hands holding

A flash in the form of a three foot, nine inch boy lit up the yard this morning. I hadn’t witnessed a pure blue bolt quite like this one before. Now, I find myself standing here, in the middle of the empty kickball diamond, scribbling notes. My question: What did I see? I don’t want to let the details slip away even if I can’t capture everything with pen and paper. Here’s what I know:

He arrived new to our school just three days ago. Today, I learned his name: Amir. When I spotted him this morning, I couldn’t tell much other than the fact that he wanted to get away from mom. She plodded along struggling to carry the boy. A short distance ahead, the boy’s father strolled, tall, proud, accustomed to big steps. He surveyed the blacktop with a king’s confidence. Protective. In charge.

Amir and mom, meanwhile, continued to wrestle. He would not be denied! With a last kick, he broke free, landing on the asphalt with a two-footed thud. Then, he ran forward several feet, stopped, dropped to his knees, reached toward his father and shouted:
“Dad! Wait!”

The urgency in his cry woke me up! How could such a sound, notches above every other noise on the playground, emanate from such a small boy? And as the blue bolt of this child’s plea flashed, I caught the eyes of several other fathers, looking at me as I looked back. Amazement? Affirmation? Confirmation?

So, how to explain the curious shift that came next? An instant when the fathers on the playground noticed one another, united by whatever the boy had released. All of us – brown, black, white, young, old – moved closer. Non-verbal but palpable – linked – boy to father, father to grandfather, back and back as far as some long forgotten beginning.

Men don’t often get along on the world’s open stage. We fight, compete, rip upon each other, and make gains at the expense of each other. When an exception occurs, I ask how could we have come to this different place? Might there be another choice? Were we not born to separateness?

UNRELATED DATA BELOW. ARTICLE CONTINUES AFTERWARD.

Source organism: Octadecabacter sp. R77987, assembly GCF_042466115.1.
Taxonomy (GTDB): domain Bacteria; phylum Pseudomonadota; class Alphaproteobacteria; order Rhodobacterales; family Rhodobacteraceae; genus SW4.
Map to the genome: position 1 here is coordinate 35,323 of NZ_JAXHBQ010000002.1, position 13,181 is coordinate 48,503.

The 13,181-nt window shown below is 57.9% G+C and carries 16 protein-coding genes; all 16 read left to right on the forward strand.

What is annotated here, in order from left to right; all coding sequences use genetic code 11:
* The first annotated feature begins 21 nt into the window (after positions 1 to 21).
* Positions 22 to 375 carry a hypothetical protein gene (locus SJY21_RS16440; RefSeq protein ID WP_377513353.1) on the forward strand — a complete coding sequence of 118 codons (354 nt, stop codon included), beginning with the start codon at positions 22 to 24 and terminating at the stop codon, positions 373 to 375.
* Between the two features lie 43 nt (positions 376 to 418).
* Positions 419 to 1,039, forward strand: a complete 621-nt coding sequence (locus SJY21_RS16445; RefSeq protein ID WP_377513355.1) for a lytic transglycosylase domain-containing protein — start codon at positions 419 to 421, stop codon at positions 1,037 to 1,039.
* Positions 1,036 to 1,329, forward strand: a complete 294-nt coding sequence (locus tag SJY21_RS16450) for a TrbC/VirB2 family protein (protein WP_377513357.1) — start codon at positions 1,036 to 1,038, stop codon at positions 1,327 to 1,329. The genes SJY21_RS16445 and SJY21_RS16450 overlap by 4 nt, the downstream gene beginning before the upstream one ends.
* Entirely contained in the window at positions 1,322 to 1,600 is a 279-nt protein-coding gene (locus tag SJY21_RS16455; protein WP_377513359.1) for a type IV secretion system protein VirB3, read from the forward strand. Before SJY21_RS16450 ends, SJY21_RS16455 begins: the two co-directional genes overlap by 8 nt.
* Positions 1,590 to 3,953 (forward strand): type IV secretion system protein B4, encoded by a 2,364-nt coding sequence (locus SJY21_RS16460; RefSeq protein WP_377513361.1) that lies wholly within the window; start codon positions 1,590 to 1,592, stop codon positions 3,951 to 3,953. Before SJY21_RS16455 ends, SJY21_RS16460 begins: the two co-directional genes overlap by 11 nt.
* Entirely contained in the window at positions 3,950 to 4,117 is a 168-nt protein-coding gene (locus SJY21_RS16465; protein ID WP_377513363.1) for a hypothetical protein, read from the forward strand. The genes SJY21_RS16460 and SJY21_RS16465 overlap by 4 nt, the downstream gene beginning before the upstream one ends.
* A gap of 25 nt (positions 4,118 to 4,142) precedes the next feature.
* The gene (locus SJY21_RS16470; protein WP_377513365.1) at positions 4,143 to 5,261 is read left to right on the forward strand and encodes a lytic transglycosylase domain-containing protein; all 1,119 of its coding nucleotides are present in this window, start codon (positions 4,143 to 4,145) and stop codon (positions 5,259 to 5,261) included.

Amir’s father, at least pertaining to his son, required no further instruction. As the boy ran toward father, he turned, opened his arms and received. Amir jumped up and his father caught him, placing him on his right hip. The two went forward as one.

For me, I am standing here scribbling in an afterglow: I saw one brilliant flash across a cloudy, unremarkable morning. In that light, I could approximate the worlds inside of other people. The moment became a tableau apart from time. It marked where and how we stood. That light that erased margins and scrubbed away boundaries. And then it fell back to its former dull gray.

A moment, real as the boy’s place at his father’s side. I don’t have a thousand hours or enough ink to unfurl every minute detail. We toss such tidbits aside as if they were trifles. Now, an essential simplicity shone upon me. I could have had my back turned and missed everything. Instead, strangers connected across differences by way of the heart.

Let that be all for now. For me, that’s more than I need.



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2 Responses to Flash

  1. Adrienne November 14, 2015 at 6:33 pm #

    Per usual , I love your writing and yet certain pieces that you do resonant sometimes at a higher frequency. This is one of those that is very high frequency, and I guess I will be completely honest, knowing the complexity of your relationship with Dad, I definitely remember lots and lots of moments when you jumped into his arms and he worshiped you. Or when we would sing all those silly songs with him strumming his ukulele I know his love for you never stopped or decreased in pure devotion. I just think that maybe he had a few issues of his own that stopped him. This piece broke back v special memories for me. . . particularly of Capistrano when he loved to be in the water with you . Hope I haven’t crossed a line. All my love

  2. Ginny November 14, 2015 at 6:40 pm #

    Thanks for that beautiful vision.

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